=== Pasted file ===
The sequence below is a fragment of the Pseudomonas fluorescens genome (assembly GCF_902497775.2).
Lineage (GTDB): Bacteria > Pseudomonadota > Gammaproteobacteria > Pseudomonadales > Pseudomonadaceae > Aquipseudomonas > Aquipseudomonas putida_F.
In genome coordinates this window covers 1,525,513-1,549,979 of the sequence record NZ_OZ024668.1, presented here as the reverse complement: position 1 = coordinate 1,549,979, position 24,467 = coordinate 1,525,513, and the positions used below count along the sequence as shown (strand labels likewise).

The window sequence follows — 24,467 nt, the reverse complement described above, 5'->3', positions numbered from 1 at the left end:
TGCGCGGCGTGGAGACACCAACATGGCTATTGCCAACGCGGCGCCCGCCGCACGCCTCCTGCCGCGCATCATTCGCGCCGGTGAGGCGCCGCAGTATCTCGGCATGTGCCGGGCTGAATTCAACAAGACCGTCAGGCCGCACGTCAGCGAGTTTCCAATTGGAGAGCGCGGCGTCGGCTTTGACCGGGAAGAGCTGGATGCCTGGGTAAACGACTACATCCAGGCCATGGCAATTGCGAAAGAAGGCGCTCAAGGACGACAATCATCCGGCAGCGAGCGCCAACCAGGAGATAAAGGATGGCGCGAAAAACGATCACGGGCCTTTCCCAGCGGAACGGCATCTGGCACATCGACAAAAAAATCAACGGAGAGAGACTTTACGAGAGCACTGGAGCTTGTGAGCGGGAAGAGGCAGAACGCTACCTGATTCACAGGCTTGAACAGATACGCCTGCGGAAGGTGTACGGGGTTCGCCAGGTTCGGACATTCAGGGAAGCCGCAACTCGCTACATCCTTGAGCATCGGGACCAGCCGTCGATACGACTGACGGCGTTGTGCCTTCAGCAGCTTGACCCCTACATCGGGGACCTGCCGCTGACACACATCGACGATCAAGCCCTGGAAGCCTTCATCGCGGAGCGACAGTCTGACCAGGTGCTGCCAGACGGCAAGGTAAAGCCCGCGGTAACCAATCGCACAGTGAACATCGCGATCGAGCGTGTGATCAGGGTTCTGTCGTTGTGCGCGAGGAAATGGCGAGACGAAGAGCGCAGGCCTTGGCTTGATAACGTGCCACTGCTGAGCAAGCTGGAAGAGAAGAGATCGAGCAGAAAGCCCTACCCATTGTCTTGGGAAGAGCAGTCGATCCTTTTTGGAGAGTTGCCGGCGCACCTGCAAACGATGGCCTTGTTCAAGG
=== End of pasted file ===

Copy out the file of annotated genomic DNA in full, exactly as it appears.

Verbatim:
The sequence below is a fragment of the Pseudomonas fluorescens genome (assembly GCF_902497775.2).
Lineage (GTDB): Bacteria > Pseudomonadota > Gammaproteobacteria > Pseudomonadales > Pseudomonadaceae > Aquipseudomonas > Aquipseudomonas putida_F.
In genome coordinates this window covers 1,525,513-1,549,979 of the sequence record NZ_OZ024668.1, presented here as the reverse complement: position 1 = coordinate 1,549,979, position 24,467 = coordinate 1,525,513, and the positions used below count along the sequence as shown (strand labels likewise).

The window sequence follows — 24,467 nt, the reverse complement described above, 5'->3', positions numbered from 1 at the left end:
TGCGCGGCGTGGAGACACCAACATGGCTATTGCCAACGCGGCGCCCGCCGCACGCCTCCTGCCGCGCATCATTCGCGCCGGTGAGGCGCCGCAGTATCTCGGCATGTGCCGGGCTGAATTCAACAAGACCGTCAGGCCGCACGTCAGCGAGTTTCCAATTGGAGAGCGCGGCGTCGGCTTTGACCGGGAAGAGCTGGATGCCTGGGTAAACGACTACATCCAGGCCATGGCAATTGCGAAAGAAGGCGCTCAAGGACGACAATCATCCGGCAGCGAGCGCCAACCAGGAGATAAAGGATGGCGCGAAAAACGATCACGGGCCTTTCCCAGCGGAACGGCATCTGGCACATCGACAAAAAAATCAACGGAGAGAGACTTTACGAGAGCACTGGAGCTTGTGAGCGGGAAGAGGCAGAACGCTACCTGATTCACAGGCTTGAACAGATACGCCTGCGGAAGGTGTACGGGGTTCGCCAGGTTCGGACATTCAGGGAAGCCGCAACTCGCTACATCCTTGAGCATCGGGACCAGCCGTCGATACGACTGACGGCGTTGTGCCTTCAGCAGCTTGACCCCTACATCGGGGACCTGCCGCTGACACACATCGACGATCAAGCCCTGGAAGCCTTCATCGCGGAGCGACAGTCTGACCAGGTGCTGCCAGACGGCAAGGTAAAGCCCGCGGTAACCAATCGCACAGTGAACATCGCGATCGAGCGTGTGATCAGGGTTCTGTCGTTGTGCGCGAGGAAATGGCGAGACGAAGAGCGCAGGCCTTGGCTTGATAACGTGCCACTGCTGAGCAAGCTGGAAGAGAAGAGATCGAGCAGAAAGCCCTACCCATTGTCTTGGGAAGAGCAGTCGATCCTTTTTGGAGAGTTGCCGGCGCACCTGCAAACGATGGCCTTGTTCAAGG